Luciano Berio OMRI (24 October 1925 – 27 May 2003) was an Italian composer noted for his experimental work (in particular his 1968 composition Sinfonia and his series of virtuosic solo pieces titled Sequenza), and for his pioneering work in electronic music. His early work was influenced by Igor Stravinsky and experiments with serial and electronic techniques, while his later works explore indeterminacy and the use of spoken texts as the basic material for composition.
He was taught how to play the piano by his father and grandfather, who were both organists. During World War II he was conscripted into the army, but on his first day, he injured his hand while learning how a gun worked and spent time in a military hospital. Following the war, Berio studied at the Milan Conservatory under Giulio Cesare Paribeni and Giorgio Federico Ghedini. He was unable to continue studying the piano because of his injured hand, so instead concentrated on composition. In 1947 came the first public performance of one of his works, a suite for piano. Berio made a living at this time by accompanying singing classes, and it was in doing this that he met the American mezzo-soprano Cathy Berberian, whom he married shortly after graduating (they divorced in 1964). They had one daughter, Cristina Berio (born in 1953). Berio wrote a number of pieces that exploited her distinctive voice.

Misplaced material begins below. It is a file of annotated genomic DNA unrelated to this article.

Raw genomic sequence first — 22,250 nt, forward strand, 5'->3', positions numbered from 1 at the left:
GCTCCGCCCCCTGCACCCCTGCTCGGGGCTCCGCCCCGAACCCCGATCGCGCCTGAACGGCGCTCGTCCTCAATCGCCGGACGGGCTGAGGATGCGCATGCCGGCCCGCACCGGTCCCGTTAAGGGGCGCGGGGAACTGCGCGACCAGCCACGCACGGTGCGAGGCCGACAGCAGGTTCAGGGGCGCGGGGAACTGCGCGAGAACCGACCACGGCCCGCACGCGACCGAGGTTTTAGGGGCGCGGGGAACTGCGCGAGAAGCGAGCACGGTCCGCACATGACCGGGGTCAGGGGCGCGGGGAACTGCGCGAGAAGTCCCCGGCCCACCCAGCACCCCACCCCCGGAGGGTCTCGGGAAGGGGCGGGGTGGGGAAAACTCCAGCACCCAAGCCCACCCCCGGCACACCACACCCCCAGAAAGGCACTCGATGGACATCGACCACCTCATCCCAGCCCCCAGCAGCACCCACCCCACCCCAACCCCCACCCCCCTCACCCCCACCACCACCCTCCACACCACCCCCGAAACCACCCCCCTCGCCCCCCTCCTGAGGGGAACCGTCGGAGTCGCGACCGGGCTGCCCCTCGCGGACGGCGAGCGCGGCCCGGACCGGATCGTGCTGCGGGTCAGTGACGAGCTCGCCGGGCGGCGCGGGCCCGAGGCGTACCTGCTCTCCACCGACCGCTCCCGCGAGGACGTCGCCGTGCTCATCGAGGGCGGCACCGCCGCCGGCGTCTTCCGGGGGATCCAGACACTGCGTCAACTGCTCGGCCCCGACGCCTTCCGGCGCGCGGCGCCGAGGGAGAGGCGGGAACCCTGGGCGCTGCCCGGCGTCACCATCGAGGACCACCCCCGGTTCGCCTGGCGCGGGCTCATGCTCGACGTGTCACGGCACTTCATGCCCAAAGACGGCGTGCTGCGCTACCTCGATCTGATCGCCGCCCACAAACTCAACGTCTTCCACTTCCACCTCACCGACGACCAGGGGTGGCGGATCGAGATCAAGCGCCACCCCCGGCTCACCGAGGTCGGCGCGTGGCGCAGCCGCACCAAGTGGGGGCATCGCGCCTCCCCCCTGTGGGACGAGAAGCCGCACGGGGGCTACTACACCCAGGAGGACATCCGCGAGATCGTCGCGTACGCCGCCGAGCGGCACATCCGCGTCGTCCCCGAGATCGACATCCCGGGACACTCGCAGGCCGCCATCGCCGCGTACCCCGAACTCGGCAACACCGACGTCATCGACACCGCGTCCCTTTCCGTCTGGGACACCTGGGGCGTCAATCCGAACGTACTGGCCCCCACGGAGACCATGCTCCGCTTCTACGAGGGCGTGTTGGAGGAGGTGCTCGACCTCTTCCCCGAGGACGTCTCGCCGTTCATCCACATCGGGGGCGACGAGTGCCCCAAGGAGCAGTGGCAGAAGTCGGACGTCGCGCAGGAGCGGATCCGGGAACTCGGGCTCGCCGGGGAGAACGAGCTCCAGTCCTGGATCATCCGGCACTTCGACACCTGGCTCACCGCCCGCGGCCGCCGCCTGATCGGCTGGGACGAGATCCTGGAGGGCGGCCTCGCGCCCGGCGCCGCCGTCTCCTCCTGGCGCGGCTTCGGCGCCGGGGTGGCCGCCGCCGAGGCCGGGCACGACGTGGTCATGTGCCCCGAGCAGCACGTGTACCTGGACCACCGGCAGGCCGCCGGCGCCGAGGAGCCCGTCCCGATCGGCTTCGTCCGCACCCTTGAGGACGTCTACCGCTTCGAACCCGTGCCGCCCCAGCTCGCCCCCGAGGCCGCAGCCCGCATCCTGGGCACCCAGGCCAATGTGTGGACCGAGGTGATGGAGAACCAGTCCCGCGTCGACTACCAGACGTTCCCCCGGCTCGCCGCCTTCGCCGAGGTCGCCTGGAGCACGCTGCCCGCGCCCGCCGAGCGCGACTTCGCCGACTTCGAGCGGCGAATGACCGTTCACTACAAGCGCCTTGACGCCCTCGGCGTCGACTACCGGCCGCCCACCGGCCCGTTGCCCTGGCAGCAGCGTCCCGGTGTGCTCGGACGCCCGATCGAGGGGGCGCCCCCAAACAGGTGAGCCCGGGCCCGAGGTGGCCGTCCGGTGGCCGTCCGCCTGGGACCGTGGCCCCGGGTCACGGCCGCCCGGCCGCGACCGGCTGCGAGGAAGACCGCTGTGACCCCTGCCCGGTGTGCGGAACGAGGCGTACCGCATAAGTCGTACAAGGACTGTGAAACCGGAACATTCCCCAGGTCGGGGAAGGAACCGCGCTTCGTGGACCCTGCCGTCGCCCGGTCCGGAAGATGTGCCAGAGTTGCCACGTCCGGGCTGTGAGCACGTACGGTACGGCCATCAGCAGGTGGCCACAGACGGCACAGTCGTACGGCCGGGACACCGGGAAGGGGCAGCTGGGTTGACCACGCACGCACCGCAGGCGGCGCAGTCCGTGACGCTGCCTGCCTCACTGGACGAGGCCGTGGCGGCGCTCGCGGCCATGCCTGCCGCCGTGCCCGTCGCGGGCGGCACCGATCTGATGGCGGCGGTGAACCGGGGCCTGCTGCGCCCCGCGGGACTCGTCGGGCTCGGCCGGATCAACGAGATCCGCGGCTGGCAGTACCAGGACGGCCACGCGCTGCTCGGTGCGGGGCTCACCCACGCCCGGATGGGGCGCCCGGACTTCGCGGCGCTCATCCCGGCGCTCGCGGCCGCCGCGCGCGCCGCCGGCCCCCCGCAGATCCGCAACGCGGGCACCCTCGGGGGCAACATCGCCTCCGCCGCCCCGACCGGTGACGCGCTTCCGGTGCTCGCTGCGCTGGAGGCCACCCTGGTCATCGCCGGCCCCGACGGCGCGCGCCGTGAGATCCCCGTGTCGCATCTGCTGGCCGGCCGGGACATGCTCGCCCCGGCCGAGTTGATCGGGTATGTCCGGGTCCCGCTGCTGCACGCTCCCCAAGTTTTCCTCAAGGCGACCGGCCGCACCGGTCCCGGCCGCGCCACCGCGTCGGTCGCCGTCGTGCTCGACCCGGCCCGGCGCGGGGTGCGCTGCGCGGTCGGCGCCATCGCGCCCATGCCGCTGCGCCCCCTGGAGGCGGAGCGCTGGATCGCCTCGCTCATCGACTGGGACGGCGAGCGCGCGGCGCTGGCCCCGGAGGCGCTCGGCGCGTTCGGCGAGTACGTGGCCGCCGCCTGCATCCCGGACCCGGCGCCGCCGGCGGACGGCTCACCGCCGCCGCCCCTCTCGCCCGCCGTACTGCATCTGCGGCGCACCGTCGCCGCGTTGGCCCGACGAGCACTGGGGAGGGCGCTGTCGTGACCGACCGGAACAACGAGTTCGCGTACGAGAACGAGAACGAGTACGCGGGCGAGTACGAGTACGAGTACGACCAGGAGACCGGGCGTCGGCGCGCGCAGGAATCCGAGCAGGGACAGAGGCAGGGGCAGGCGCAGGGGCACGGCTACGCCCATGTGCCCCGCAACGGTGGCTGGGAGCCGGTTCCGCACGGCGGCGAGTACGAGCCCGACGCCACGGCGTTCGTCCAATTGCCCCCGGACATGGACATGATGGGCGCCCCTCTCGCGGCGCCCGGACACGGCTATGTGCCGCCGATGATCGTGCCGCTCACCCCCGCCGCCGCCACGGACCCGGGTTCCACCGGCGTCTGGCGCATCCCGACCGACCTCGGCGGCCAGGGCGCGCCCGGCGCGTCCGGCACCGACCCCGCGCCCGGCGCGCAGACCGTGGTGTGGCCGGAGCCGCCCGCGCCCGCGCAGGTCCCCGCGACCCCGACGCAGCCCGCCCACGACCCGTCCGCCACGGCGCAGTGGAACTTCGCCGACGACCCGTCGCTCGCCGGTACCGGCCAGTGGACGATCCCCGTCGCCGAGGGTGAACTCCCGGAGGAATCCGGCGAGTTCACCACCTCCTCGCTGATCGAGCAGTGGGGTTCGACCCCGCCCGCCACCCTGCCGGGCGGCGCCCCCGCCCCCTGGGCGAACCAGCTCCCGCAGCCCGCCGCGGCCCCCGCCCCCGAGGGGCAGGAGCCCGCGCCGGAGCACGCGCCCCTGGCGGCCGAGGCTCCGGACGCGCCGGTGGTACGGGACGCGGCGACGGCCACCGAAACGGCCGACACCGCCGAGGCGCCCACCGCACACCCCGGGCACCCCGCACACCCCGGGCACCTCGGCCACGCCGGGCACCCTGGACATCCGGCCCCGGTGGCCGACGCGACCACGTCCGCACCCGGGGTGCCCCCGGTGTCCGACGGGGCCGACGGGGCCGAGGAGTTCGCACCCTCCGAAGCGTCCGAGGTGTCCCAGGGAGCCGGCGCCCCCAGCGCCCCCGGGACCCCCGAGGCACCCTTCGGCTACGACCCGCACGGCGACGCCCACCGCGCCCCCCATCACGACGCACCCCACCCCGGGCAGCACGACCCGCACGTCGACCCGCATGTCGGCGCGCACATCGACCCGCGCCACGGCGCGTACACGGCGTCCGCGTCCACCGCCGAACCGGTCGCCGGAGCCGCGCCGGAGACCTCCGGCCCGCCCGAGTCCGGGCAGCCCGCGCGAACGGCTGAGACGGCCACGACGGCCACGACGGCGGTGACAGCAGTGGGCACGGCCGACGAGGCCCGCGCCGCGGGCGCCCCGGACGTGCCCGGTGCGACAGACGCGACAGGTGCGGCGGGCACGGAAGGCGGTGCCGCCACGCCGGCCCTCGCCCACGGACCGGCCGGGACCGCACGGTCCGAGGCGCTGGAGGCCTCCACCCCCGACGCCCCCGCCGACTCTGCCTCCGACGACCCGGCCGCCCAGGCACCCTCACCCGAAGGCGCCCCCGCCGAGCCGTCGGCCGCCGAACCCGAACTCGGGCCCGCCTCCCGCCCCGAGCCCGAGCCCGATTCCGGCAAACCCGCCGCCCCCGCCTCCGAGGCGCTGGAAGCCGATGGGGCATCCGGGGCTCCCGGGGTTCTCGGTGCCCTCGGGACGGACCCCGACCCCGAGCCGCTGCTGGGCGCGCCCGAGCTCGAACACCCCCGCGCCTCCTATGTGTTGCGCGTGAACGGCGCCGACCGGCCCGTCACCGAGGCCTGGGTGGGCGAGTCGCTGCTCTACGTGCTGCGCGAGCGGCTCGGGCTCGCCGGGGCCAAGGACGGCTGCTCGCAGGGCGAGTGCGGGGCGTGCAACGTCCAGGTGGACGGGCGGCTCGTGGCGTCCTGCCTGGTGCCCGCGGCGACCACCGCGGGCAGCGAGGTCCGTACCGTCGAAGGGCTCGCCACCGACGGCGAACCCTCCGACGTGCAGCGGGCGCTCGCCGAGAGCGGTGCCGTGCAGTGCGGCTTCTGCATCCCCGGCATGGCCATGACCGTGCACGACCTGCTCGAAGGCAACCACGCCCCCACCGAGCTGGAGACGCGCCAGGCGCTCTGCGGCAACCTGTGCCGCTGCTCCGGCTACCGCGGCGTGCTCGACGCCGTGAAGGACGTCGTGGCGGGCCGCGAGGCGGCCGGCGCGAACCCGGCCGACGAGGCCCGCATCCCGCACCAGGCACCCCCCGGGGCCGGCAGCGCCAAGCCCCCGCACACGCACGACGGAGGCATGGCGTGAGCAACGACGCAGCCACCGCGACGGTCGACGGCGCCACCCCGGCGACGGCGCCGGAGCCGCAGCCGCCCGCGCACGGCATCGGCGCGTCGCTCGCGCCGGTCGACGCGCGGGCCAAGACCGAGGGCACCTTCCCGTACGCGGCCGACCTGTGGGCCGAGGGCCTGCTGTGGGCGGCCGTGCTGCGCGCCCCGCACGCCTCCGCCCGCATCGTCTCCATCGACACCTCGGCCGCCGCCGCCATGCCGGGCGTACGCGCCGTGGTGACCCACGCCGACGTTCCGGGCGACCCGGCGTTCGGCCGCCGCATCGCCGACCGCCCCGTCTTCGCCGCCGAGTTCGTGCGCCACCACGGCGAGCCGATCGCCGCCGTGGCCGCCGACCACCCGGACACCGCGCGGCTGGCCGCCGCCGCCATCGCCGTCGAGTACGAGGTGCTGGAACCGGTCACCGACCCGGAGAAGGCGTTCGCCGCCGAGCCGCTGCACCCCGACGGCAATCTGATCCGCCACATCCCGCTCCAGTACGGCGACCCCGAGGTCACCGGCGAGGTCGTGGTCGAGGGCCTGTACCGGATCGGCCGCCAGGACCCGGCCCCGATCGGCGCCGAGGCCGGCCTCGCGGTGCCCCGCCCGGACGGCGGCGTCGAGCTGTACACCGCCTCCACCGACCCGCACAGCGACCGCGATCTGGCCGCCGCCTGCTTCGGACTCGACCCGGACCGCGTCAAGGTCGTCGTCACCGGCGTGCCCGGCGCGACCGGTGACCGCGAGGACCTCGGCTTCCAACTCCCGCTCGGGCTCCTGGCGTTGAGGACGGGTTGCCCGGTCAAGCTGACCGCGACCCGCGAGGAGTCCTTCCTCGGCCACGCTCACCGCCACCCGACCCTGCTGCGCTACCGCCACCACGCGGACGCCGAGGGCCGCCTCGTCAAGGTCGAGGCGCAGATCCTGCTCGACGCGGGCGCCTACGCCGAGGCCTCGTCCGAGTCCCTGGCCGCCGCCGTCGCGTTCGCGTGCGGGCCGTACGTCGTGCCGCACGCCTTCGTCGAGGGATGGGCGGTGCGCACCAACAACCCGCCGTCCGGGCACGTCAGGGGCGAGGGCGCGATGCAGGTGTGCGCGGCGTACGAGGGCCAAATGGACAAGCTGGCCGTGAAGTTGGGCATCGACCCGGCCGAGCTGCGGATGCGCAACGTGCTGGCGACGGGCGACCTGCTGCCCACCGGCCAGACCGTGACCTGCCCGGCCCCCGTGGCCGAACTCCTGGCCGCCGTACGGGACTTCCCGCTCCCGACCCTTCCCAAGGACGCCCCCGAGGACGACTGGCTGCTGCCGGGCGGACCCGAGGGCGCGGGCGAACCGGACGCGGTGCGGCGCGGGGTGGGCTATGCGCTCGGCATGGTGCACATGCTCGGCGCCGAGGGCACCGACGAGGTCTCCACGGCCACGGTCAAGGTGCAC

Sir S. Rattle - Music of the 20th Century - Ep. 7 - Threads (1996)
"Written and presented by Sir Simon Rattle, the foremost British conductor of our day, this series forms a fascinating introduction to, and overview of, the music of the twentieth century. Each of the seven programmes feature over thirty minutes of specially-shot music in performance, with Rattle...